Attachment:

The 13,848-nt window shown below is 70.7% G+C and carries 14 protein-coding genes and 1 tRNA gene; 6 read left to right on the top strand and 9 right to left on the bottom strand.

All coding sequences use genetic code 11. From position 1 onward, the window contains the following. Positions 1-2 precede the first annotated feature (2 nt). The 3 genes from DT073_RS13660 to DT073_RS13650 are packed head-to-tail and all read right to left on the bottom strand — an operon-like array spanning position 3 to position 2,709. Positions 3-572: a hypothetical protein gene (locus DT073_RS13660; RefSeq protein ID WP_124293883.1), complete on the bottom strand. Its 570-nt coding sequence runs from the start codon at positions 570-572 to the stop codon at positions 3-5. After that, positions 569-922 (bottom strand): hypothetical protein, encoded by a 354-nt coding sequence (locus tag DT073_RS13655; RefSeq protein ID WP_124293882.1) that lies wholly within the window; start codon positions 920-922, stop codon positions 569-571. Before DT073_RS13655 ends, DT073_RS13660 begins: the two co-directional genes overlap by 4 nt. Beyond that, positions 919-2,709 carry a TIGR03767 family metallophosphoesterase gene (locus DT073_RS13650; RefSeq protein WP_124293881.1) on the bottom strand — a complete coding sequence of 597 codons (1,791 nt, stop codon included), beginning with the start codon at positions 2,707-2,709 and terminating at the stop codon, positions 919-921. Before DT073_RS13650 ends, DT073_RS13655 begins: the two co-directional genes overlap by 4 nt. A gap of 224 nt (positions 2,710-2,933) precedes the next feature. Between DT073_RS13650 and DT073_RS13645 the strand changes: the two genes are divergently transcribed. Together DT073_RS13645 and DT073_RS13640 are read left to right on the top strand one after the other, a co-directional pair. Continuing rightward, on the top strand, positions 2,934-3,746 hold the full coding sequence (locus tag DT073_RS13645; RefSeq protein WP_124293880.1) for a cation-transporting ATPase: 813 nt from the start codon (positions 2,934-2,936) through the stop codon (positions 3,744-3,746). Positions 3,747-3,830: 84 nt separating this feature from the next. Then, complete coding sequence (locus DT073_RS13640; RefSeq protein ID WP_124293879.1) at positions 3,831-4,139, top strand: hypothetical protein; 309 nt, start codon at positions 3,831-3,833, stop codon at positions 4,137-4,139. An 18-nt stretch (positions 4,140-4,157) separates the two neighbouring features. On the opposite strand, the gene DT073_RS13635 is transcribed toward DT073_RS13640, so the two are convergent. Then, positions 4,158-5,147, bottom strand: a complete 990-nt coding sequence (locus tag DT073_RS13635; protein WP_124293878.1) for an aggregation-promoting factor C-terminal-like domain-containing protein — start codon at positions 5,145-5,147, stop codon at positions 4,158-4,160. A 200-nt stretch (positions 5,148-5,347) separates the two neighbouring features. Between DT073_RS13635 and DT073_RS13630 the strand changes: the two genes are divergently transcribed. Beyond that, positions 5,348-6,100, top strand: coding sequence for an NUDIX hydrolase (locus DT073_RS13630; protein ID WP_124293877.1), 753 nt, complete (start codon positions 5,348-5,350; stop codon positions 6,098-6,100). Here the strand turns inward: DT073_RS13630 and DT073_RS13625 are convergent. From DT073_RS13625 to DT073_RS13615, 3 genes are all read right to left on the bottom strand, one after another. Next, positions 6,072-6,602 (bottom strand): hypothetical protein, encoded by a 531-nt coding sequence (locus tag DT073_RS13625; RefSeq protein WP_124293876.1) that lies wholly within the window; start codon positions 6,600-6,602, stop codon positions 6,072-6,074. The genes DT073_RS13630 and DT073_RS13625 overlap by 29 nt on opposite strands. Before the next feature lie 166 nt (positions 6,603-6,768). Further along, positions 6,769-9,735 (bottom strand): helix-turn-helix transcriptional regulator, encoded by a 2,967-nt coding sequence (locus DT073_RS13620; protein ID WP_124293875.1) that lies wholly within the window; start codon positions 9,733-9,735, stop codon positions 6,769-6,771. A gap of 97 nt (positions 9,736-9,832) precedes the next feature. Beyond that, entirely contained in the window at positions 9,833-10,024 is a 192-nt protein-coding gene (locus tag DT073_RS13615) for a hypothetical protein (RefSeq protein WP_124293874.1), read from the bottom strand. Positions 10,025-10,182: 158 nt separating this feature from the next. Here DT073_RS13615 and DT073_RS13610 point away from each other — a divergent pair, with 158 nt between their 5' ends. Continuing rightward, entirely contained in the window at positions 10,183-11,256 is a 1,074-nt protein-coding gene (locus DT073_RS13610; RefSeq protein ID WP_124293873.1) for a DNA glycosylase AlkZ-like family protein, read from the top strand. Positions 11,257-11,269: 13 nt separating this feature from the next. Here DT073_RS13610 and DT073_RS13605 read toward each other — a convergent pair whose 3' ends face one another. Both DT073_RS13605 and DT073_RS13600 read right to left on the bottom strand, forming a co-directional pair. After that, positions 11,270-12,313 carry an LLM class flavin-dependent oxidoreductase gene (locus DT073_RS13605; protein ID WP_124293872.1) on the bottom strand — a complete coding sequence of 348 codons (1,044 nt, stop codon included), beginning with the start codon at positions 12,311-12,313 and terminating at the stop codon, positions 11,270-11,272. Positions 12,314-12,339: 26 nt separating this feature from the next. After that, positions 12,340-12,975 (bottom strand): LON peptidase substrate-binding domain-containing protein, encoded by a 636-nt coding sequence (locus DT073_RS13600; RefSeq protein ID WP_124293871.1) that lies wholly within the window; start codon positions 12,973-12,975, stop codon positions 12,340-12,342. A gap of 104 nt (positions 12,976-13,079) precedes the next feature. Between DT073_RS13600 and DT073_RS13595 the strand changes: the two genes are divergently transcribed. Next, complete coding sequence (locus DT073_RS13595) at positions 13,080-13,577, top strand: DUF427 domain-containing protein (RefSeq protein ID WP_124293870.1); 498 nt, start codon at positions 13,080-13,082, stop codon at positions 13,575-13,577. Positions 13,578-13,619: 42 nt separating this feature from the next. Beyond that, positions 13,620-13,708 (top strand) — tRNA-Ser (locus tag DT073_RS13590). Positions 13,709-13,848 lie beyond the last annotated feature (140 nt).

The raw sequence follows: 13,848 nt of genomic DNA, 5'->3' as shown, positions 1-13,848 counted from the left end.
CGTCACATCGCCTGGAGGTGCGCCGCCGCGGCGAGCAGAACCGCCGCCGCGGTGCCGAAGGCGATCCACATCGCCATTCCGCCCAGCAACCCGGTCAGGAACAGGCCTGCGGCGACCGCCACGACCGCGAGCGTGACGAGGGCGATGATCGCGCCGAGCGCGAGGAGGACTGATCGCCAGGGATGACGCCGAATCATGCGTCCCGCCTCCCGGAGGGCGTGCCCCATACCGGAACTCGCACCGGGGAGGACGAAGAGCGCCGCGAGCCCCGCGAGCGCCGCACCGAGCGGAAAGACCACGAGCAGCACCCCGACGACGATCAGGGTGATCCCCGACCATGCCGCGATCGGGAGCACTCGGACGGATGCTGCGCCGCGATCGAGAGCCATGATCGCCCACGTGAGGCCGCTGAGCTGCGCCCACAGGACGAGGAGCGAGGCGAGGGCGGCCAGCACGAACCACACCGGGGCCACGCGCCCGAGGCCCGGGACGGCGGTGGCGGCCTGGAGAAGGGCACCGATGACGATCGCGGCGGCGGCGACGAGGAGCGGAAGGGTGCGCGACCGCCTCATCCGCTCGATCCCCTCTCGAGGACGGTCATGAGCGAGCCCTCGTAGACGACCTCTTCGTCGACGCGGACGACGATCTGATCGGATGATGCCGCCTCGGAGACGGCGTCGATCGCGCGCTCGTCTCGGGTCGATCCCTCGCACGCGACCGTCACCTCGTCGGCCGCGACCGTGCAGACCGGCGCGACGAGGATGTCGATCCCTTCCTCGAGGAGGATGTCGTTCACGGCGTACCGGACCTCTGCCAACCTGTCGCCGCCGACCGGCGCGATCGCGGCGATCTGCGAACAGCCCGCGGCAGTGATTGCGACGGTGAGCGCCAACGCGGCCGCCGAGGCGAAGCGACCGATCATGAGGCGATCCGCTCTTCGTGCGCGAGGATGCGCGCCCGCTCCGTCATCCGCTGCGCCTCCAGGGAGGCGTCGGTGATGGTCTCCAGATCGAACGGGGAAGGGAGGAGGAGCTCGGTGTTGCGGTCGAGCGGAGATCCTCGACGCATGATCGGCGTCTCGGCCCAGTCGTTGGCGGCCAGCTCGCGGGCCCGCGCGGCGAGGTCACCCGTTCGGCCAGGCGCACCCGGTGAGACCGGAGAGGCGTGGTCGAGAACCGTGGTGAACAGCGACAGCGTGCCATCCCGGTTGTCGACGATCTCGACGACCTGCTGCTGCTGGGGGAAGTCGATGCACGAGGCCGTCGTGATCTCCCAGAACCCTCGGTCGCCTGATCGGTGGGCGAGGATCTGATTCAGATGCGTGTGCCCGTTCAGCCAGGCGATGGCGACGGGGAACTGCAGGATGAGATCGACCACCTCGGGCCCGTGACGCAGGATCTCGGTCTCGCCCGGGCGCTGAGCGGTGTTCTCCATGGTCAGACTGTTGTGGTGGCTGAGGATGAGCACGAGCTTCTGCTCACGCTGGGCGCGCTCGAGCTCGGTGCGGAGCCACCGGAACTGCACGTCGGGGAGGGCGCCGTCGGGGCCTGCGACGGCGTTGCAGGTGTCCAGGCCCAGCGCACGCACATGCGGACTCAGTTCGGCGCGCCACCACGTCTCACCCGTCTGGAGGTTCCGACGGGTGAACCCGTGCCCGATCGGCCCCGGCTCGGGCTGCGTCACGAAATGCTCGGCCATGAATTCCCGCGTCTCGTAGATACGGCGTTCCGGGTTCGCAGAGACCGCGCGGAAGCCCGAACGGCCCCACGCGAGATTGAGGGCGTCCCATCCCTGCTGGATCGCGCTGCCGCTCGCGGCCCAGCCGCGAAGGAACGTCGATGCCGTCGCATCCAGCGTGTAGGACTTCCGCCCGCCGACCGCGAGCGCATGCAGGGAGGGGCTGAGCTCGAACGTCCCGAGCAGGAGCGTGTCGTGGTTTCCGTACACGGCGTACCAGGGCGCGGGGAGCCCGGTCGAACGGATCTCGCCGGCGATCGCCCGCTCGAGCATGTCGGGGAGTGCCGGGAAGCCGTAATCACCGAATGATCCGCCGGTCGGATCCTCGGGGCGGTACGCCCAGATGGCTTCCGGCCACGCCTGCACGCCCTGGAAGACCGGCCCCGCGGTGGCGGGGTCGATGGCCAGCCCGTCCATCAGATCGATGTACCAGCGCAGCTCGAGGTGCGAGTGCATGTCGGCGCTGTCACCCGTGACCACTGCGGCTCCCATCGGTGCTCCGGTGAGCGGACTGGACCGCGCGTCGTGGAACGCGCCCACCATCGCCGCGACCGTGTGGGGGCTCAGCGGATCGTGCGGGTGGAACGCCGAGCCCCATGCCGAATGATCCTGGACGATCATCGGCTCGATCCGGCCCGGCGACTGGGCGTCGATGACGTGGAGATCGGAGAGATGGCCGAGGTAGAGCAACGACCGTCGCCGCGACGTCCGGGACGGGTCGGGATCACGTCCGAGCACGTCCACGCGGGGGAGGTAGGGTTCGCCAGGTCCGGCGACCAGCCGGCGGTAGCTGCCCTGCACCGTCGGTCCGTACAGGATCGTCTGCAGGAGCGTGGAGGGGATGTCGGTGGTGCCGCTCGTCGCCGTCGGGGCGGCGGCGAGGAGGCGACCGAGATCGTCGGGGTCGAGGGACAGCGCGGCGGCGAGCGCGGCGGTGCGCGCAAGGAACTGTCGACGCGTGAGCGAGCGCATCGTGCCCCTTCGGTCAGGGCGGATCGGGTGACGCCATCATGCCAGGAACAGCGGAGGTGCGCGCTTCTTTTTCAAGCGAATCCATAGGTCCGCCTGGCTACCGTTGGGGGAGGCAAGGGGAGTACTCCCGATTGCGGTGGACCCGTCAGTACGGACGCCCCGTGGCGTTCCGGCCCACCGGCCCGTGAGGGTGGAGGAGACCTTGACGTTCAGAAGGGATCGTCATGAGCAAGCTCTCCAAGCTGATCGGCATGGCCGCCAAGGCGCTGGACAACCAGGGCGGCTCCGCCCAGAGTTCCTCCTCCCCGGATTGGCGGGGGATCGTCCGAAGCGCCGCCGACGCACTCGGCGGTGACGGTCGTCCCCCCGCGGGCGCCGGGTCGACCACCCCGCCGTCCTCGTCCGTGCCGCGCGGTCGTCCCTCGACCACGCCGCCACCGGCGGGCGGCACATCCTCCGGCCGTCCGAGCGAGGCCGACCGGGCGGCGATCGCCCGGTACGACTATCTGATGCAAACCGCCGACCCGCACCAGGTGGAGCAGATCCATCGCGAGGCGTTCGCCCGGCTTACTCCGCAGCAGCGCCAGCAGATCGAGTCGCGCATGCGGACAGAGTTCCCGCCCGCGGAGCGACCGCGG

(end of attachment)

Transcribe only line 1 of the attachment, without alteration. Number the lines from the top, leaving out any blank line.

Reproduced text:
The 13,848-nt window shown below is 70.7% G+C and carries 14 protein-coding genes and 1 tRNA gene; 6 read left to right on the top strand and 9 right to left on the bottom strand.